Ageless Authenticity

Fifty Years of The Band’s ‘Music from Big Pink’
The Band in 1969 (Wikimedia Commons)

Music From Big Pink, the debut album from The Band, was released in July of 1968—the same month, fifty years ago, that found such albums as Waiting for the Sun by The Doors, Wheels of Fire by Cream, and My People Were Fair and Had Sky in Their Hair... But Now They're Content to Wear Stars on Their Brows by Tyrannosaurus Rex also hitting the market.

Why mention the L.A. bad boys, the British blues-rockers, and the obscure U.K. psychedelic folk art duo (then still a few years from morphing into T. Rex and pop stardom)? Because, in the case of Music From Big Pink, an unassuming work that quickly upended the course of rock music, context is everything. In the late 1960s world of popular music, where excess suddenly seemed a kind of virtue—production values crowing with grandiloquence, instrumental solos extending into the outer regions, rebellious attitudinizing becoming mandatory, and everything getting, well, louder—The Band’s album gave a good shake to rock and roll, kicking sonic overload and all that posturing straight out the door.

Music From Big Pink spoke of unity: a rock group—no, make that a real band—subtly reveling in musicianship, song craft, and ensemble cohesion, guided by deep respect for cultural traditions. Its honesty, poetry, mystery, understated virtuosity, and lack of pomposity shook every sentient rock musician who heard it, influencing subsequent recordings from The Beatles and The Rolling Stones to the Grateful Dead and Neil Young, among innumerable other artists on both sides of the Atlantic. A half-century later the album’s power has yet to diminish. The cleansing quality of its songs continues to draw in new generations of musicians and listeners seeking authenticity and purpose in popular music making. The case can be easily made that Music From Big Pink is the spiritual grandfather of the Americana and alt-country genres, a wellspring for visionaries ready to head off the grid, including Elvis Costello, Lucinda Williams, Wilco, and My Morning Jacket. And for all its seismic power, the album peaked at number thirty on the 1968 Billboard charts.

Thanks primarily to director Martin Scorsese’s cherished if overly sanitized 1978 documentary The Last Waltz, the birth of The Band—by now nearly an origin myth—is cemented in the minds of fans. (Credit must also forever be given to author Greil Marcus, who in his 1975 book Mystery Train: Images of America in Rock ‘n’ Roll Music, included a brilliant essay on The Band that has been the foundation source for all subsequent commentary.) Comprising four Canadians raised on American rock and roll—guitarist Robbie Robertson, bassist Rick Danko, pianist Richard Manuel, and keyboardist Garth Hudson—and the Arkansas-born drummer Levon Helm, the band (but not yet The Band) honed its considerable chops by touring throughout the early ’60s before hooking up with Bob Dylan in late 1965. After groundbreaking international tours, from which Helm quickly jumped ship and ended after Dylan’s motorcycle accident in 1966, the Canadians and their erstwhile boss settled down in the Woodstock, New York, area.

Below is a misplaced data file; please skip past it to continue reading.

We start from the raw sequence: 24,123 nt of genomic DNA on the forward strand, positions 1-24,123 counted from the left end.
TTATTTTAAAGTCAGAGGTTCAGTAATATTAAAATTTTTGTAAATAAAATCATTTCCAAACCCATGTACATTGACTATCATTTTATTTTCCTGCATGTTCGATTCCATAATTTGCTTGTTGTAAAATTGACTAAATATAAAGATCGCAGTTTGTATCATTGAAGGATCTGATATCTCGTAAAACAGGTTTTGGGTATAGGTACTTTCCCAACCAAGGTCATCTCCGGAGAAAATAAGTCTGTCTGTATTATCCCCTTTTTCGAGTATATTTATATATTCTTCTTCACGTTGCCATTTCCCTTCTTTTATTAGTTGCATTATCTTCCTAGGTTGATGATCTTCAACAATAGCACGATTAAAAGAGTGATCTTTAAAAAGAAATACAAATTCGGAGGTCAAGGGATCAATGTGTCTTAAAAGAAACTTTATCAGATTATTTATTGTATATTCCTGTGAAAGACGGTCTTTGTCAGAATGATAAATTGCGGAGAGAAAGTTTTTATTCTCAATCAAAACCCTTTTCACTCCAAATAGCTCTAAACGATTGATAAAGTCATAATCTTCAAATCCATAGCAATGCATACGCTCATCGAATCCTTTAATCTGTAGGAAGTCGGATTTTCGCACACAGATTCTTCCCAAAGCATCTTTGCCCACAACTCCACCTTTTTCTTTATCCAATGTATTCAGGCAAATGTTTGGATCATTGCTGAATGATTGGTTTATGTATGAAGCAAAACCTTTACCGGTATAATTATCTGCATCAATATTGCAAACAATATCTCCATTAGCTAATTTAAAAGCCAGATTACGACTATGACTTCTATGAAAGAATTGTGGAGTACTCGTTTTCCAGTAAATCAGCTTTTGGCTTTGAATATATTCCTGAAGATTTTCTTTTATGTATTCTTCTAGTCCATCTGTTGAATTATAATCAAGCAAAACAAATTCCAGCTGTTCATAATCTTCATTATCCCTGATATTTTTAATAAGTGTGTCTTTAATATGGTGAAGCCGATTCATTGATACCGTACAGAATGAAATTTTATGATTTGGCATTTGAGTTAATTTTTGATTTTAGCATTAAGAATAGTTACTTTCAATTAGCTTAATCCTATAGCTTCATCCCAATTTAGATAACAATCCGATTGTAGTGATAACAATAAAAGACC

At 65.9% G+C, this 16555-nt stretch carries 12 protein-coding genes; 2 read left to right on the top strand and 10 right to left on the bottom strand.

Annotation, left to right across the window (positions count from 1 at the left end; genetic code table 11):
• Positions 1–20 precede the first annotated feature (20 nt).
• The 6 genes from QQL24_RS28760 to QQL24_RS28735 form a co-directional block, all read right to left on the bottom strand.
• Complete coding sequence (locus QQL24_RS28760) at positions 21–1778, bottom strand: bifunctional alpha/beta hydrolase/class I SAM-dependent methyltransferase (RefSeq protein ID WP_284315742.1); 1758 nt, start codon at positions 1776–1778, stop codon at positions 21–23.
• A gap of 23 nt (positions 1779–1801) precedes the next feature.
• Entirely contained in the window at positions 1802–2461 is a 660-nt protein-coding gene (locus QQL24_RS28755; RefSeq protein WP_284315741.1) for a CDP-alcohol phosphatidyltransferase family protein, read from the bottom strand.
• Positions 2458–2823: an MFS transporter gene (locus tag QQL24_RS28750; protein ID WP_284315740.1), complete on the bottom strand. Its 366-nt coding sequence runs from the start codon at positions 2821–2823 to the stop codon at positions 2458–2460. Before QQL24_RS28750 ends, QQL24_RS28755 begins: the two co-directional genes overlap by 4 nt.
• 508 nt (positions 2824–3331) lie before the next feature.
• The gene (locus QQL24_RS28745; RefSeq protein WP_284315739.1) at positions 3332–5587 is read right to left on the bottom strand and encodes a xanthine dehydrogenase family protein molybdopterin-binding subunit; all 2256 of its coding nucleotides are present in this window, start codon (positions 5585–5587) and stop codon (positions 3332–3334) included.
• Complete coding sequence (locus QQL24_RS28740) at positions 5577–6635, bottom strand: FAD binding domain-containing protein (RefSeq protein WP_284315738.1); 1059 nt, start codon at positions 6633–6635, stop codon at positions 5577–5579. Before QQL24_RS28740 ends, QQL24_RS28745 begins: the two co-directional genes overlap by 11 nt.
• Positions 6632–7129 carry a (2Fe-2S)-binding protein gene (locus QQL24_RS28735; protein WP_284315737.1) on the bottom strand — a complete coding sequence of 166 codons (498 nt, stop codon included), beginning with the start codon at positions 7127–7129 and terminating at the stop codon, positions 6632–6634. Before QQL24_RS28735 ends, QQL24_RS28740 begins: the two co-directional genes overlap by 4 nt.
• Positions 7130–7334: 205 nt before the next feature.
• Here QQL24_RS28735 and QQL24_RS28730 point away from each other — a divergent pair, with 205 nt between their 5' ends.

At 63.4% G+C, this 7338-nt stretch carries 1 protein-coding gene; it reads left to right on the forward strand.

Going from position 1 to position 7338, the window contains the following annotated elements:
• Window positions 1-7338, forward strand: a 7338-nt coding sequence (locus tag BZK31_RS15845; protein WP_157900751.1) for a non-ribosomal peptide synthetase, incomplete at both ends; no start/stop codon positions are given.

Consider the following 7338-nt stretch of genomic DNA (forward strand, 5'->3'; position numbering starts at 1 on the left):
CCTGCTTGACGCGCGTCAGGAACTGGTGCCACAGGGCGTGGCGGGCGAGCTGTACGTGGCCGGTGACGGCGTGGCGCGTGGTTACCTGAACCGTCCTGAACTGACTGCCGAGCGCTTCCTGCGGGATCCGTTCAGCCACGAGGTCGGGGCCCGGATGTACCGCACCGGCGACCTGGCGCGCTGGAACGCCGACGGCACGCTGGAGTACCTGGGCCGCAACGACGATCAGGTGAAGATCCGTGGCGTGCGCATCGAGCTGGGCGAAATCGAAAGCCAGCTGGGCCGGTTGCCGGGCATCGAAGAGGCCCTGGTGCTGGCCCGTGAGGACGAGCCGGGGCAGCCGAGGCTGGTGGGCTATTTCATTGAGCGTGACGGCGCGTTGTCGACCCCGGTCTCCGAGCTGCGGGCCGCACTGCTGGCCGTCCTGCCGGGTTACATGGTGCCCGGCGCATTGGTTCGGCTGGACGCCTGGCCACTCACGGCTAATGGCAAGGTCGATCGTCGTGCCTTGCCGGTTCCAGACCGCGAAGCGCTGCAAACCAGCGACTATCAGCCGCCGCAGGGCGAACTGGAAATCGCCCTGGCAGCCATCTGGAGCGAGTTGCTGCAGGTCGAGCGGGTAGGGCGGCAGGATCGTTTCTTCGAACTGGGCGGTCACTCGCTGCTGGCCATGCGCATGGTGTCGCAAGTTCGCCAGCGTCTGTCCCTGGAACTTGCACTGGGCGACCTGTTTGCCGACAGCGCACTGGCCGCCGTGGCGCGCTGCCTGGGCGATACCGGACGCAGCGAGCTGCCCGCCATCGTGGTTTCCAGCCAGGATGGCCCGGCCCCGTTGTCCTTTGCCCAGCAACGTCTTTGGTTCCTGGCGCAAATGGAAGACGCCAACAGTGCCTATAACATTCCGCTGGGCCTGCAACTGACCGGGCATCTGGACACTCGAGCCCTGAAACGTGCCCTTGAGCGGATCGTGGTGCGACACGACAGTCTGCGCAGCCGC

In Dylan’s home, and then in the basement of the house that Danko, Hudson, and Manuel shared—the garishly painted domain dubbed “Big Pink”—the crew informally recorded what would come to be known as “The Basement Tapes,” made up of new Dylan tunes and a host of folk, rock and roll, R&B, country, and blues songs that Dylan brought to the months-long get-togethers. The informally produced performances, which include such classics as “You Ain’t Goin’ Nowhere,” “Quinn the Eskimo,” and “I Shall Be Released,” are as stirring and mysterious as anything in Dylan’s canon, demonstrating the comfortable rapport that the master songwriter and his willing and eager compatriots had established. But, no matter all that Robertson and his cohorts absorbed from working with Dylan, the music of “The Basement Tapes” offers only intimations of The Band’s recording debut, lacking both its core identity and its inimitable glow.

A Big Pink performance is always in service to a strong song; there are gorgeous vocals and inspired guitar, bass, drum, and keyboard work throughout, yet the totality of group interaction is what announces itself.

By late 1967, as Robertson and Manuel matured as songwriters and Helm returned to the fold, the quintet felt ready to make a name for themselves, dubbing the now undissolvable unit The Band. Recording at respected studios in New York and Los Angeles—the music may have originated at Big Pink, but none of it was cut in the basement of the now-iconic house—The Band offered up a low-keyed masterpiece that deliberately went against the grain of contemporary popular music.